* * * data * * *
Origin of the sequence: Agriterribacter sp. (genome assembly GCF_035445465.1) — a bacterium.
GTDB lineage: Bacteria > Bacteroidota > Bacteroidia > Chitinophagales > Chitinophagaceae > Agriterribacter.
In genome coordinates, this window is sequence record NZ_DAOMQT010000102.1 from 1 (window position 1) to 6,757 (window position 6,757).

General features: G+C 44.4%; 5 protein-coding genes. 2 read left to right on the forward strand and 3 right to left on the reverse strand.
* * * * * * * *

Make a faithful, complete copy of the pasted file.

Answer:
Origin of the sequence: Agriterribacter sp. (genome assembly GCF_035445465.1) — a bacterium.
GTDB lineage: Bacteria > Bacteroidota > Bacteroidia > Chitinophagales > Chitinophagaceae > Agriterribacter.
In genome coordinates, this window is sequence record NZ_DAOMQT010000102.1 from 1 (window position 1) to 6,757 (window position 6,757).

General features: G+C 44.4%; 5 protein-coding genes. 2 read left to right on the forward strand and 3 right to left on the reverse strand.